• Amla to the rescue

    Hashim Amla batted through the entire third day for his 157 to give South Africa a chance of drawing the second Test against England.

    The deficit is still 276, but South Africa are right in this after losing only one wicket in the day.

    Amla’s innings was reminiscent of the player the cricketing world has come to know and admire over the years. His lean spell, the worst of his career, is over and his knock was defined by patience, elegance, concentration and determination.

    It is exactly what South Africa (353-3) needed as they continued from their overnight score of 141-2. The other stalwart was AB de Villiers (88), who fell just before tea after sharing a 183-run partnership with Amla.

    He fell 13.3 overs after the second new ball had been taken when James Anderson caught his pull shot off Steven Finn’s bowling.

    Both Amla and De Villiers reached milestones during the day. De Villiers became the third South African to reach 8 000 Test runs while Amla became the fifth South African to reach 7 000 Test runs.

    In another sign that 2016 could be a much better one for the Test side, South Africa passed 250 for the first time in a year. It just shows what a good wicket this is to bat on.

    The question then becomes: have the Proteas turned a corner? It’s too early to tell, but as long as Dale Steyn and Vernon Philander remain unavailable, the bowling will continue to struggle.

    Faf du Plessis, another batsman who desperately needed some runs, scored 51 not out – his highest score and first fifty in 12 innings.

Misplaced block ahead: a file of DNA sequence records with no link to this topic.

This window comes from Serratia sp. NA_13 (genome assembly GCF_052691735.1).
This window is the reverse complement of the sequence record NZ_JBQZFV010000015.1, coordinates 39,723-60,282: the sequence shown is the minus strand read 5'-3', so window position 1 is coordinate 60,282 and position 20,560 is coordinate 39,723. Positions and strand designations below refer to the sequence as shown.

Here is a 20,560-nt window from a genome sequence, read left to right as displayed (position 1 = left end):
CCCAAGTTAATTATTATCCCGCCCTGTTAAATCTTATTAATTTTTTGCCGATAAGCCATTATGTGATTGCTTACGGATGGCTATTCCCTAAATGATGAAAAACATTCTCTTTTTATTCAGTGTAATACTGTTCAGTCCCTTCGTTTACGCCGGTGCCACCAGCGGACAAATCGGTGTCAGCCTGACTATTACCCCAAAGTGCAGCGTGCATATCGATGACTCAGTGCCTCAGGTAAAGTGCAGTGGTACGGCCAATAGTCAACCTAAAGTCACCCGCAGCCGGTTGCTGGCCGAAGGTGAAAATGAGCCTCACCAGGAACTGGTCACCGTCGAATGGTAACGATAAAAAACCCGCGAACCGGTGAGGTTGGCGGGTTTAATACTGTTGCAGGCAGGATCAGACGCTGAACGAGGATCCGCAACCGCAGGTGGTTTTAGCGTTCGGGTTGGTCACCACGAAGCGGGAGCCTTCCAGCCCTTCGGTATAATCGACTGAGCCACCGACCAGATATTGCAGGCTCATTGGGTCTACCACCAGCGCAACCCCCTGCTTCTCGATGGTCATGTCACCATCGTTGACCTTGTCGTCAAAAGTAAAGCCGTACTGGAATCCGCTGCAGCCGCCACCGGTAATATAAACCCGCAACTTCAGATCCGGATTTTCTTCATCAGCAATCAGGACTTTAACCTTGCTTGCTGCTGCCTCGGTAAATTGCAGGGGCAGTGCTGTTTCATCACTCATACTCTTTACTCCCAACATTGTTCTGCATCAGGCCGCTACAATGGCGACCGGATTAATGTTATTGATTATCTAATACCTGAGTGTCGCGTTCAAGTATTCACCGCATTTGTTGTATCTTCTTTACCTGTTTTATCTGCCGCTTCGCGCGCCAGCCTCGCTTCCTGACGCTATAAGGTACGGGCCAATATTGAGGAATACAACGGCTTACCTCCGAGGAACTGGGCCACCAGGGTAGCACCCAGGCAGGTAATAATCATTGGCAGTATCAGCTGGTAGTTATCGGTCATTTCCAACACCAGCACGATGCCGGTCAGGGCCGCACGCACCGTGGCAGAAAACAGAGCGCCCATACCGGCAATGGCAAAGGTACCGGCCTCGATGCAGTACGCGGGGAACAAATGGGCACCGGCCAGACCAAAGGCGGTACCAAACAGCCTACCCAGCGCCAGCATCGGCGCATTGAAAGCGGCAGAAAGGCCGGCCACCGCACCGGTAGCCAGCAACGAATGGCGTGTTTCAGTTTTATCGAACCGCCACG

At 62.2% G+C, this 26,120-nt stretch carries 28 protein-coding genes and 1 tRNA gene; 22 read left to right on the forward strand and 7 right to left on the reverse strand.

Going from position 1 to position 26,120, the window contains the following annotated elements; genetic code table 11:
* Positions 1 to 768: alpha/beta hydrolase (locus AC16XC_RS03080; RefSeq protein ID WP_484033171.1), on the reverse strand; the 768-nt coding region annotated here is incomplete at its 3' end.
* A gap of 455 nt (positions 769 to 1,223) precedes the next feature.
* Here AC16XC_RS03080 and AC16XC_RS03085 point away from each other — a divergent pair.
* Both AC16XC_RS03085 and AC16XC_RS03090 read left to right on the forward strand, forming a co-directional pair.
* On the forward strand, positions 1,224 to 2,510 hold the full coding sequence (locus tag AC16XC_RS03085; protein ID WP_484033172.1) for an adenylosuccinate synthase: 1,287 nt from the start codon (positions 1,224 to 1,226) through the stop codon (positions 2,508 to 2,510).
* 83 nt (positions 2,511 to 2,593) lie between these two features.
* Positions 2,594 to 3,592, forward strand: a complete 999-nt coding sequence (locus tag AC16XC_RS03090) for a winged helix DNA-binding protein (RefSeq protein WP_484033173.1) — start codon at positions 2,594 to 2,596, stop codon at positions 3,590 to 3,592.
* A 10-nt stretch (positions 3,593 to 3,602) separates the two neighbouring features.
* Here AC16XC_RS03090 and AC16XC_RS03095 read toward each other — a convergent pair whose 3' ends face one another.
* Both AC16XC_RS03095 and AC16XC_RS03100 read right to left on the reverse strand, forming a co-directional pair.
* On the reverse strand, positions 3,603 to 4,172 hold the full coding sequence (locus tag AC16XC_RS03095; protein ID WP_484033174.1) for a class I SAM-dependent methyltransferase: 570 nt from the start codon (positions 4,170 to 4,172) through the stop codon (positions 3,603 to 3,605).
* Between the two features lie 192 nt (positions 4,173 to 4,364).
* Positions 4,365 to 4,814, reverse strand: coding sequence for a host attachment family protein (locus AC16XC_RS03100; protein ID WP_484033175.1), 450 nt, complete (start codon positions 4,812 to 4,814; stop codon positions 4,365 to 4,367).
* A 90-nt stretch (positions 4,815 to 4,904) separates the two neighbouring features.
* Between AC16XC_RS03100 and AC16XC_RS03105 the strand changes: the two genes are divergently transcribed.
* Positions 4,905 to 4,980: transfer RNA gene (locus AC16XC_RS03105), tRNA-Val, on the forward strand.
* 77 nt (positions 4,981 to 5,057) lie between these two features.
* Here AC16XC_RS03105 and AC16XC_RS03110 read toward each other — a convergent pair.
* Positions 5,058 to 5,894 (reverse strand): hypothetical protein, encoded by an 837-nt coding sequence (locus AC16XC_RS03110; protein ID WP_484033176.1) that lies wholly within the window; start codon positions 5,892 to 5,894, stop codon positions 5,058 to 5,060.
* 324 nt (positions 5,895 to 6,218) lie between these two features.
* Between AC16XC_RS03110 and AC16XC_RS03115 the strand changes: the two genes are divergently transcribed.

While the follow-on has not yet been avoided, England are unlikely to enforce it if they get the chance as their bowlers will need a rest after more than 120 overs in the field.

    There is no assistance for the bowlers at all in this pitch. They always say you can only judge a performance once both teams have batted and South Africa’s best batting performance in a year puts England’s total of 629-6 slightly into perspective.

    When there is nothing in a pitch, you have to take your chances when they come and that, to Alastair Cook’s great frustration, has been England’s biggest sin so far.

    They have dropped three catches in the entire South African innings (Amla twice, on 76 and 120, and De Villiers on five) and when you give players of that quality second chances they usually make you pay.

    There were a few half chances here and there with balls falling short of fielders, but the clear-cut chances were butchered and England have only themselves to blame if South Africa manage to bat well into day four.

    Finn was the pick of the England bowlers as he looked most threatening and maintained a good line and length to the batsmen.

    For ball-by-ball commentary click below: